My only reservation is that there is a danger that in flying something with fairly high-performance, like a Pitts or an Extra, will you be so overwhelmed by the performance that it may get in the way of you taking-in the joyful experience of flying upside-down and hurtling towards the ground. 8)
stevebakh liked this
By Balliol
I think one of the key differentiators when learning aeros is fixed vs variable pitch prop, it makes a real difference to the approach to manoeuvres and handling, and possibly whether you take a more flowing or aggressive [generalising massively] style. Whatever you go for, make sure you get some good quality instruction and properly explore the incipient and full spin. Good luck and enjoy!
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By davef77
Balliol wrote:I think one of the key differentiators when learning aeros is fixed vs variable pitch prop, it makes a real difference to the approach to manoeuvres and handling, and possibly whether you take a more flowing or aggressive [generalising massively] style. Whatever you go for, make sure you get some good quality instruction and properly explore the incipient and full spin. Good luck and enjoy!

I agree that FP/CSP makes a difference, certainly once you get to a certain point in your aerobatic journey. In the early stages though, just the experience of being upside down, rolling looping and stall-turning are enough. Wether you need to manage the throttle or not seems a bit more nuanced to me?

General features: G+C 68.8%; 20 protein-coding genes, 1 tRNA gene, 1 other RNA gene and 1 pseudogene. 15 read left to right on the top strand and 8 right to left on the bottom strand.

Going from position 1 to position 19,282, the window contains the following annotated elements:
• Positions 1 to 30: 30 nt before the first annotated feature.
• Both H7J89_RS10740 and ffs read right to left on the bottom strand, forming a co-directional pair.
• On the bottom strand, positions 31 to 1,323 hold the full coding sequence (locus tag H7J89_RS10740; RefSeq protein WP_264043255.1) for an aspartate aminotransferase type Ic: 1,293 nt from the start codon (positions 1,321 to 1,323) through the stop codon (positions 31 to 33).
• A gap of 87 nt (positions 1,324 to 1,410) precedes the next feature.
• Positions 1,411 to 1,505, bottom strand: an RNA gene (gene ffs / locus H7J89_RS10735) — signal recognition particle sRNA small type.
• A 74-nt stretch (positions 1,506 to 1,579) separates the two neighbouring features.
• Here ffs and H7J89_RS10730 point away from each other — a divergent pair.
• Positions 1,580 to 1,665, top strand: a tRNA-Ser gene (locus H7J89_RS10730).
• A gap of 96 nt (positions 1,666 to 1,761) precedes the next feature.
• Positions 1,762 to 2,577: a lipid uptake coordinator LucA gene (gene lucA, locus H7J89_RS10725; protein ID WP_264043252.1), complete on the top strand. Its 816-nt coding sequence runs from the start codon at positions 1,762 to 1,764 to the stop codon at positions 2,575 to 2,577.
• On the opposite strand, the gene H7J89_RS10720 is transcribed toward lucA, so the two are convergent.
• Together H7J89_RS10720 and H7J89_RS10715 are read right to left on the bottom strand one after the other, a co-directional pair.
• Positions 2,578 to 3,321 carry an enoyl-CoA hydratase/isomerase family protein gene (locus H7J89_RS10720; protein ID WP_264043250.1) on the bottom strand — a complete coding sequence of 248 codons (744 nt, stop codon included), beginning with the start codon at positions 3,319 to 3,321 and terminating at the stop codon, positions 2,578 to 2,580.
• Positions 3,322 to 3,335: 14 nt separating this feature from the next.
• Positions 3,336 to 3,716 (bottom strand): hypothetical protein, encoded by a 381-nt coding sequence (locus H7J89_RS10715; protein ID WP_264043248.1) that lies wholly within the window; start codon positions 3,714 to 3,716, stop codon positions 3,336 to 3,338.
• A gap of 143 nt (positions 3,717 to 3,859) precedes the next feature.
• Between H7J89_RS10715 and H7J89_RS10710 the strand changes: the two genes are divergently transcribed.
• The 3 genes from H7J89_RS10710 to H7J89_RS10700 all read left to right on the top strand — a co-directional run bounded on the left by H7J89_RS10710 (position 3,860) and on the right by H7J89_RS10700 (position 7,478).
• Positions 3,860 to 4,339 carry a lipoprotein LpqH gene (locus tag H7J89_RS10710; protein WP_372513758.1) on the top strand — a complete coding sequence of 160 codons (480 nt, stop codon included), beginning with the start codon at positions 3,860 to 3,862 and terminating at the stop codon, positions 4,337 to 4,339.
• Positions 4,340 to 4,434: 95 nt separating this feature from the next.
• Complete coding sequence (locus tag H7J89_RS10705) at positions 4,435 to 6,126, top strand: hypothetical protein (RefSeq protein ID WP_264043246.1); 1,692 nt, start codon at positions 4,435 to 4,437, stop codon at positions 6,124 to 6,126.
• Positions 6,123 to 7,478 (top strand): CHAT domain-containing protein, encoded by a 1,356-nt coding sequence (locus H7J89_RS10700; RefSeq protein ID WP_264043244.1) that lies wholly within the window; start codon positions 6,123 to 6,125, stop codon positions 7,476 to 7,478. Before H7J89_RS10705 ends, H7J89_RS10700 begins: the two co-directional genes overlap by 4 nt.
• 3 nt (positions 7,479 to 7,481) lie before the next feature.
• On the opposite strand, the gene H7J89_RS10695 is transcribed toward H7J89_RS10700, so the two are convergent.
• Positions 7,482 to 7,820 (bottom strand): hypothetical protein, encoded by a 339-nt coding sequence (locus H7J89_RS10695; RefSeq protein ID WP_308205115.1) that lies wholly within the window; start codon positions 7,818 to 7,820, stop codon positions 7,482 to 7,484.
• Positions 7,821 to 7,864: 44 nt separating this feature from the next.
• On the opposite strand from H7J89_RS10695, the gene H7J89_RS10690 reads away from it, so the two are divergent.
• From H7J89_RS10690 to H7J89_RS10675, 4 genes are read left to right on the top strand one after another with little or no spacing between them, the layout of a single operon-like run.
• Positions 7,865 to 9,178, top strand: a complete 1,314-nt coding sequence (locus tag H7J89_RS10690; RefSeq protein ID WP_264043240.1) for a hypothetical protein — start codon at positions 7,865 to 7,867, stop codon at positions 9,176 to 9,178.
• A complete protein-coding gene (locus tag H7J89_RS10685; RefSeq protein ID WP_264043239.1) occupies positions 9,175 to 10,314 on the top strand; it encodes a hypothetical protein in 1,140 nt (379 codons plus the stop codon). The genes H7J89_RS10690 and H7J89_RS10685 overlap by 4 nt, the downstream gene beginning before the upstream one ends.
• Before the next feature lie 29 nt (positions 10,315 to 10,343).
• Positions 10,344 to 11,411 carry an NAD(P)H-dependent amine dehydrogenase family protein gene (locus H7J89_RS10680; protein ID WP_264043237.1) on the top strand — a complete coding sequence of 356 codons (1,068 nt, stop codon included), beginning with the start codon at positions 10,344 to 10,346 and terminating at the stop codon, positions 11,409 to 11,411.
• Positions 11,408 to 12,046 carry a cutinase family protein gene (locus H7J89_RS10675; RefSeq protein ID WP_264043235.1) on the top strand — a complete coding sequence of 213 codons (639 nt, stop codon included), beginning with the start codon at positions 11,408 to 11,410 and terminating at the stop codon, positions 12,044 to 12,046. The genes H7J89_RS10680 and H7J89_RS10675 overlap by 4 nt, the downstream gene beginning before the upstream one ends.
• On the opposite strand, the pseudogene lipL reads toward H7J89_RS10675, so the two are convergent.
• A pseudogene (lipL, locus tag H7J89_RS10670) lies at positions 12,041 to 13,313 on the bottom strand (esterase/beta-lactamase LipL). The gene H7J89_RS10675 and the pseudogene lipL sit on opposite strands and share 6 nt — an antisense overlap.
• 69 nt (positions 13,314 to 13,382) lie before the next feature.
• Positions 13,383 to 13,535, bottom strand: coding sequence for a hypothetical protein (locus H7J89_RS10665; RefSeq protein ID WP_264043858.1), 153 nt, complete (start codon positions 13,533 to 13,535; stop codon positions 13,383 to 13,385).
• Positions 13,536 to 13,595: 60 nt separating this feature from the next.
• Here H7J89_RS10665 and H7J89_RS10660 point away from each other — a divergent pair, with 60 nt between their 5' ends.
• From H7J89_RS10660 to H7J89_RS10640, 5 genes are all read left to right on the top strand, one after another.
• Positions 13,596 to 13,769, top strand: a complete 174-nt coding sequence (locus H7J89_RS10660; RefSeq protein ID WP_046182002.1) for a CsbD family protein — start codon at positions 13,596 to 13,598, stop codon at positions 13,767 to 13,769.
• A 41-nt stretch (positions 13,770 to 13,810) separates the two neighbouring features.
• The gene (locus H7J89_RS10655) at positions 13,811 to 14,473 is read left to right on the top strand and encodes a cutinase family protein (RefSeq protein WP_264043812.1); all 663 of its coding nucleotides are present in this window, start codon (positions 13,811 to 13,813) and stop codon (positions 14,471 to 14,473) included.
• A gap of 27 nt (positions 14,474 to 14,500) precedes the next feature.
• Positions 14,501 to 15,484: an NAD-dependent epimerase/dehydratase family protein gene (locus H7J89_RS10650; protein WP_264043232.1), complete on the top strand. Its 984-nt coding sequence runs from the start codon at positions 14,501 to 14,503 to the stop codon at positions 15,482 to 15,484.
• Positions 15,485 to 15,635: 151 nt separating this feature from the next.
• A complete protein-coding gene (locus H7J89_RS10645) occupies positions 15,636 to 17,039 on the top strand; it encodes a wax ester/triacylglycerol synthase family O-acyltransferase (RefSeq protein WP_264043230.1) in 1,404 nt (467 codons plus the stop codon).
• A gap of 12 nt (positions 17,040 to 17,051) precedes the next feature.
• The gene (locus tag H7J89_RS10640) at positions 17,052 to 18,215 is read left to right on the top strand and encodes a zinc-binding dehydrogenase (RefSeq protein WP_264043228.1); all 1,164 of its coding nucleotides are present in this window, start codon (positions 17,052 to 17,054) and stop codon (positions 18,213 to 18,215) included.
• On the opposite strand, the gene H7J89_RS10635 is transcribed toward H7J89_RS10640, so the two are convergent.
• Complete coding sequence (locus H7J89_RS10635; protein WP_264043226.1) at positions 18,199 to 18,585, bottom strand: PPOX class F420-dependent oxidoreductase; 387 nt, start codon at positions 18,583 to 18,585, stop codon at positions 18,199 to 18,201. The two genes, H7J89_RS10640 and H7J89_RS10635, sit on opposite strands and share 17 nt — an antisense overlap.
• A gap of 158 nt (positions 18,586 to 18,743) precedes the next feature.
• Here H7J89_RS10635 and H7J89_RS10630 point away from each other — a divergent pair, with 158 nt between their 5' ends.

The other BIG differences between, say a Decathalon, Cessna & T67 and something like a Pitts are general control sensitivity, roll-rate and rudder coordination.

All of the controls are almost certainly more powerful than anything else you will have flown. The Pitts (and Extra) are gateway aeroplanes to the seriously high-performance aerobatic machines. Nearly everyone in a carbon super-plane will have flown a Pitts or Extra 200 before they fly in anything with more performance.

The roll-rate in a Pitts (and higher performing machines) means that you need to worry less about coordinating controls in roll. I remember finding rolls on a 45 degree up-line really hard work in my Skybolt, the Pitts made them easy. In part because there is less time for the aeroplane to wander off-line.

The rudder coordination is interesting in a Pitts, every change in anything, attitude, control input, speed needs rudder correction, but only a little bit, because the rudder is very powerful. Most people's first flight in a Pitts is seriously out of balance :)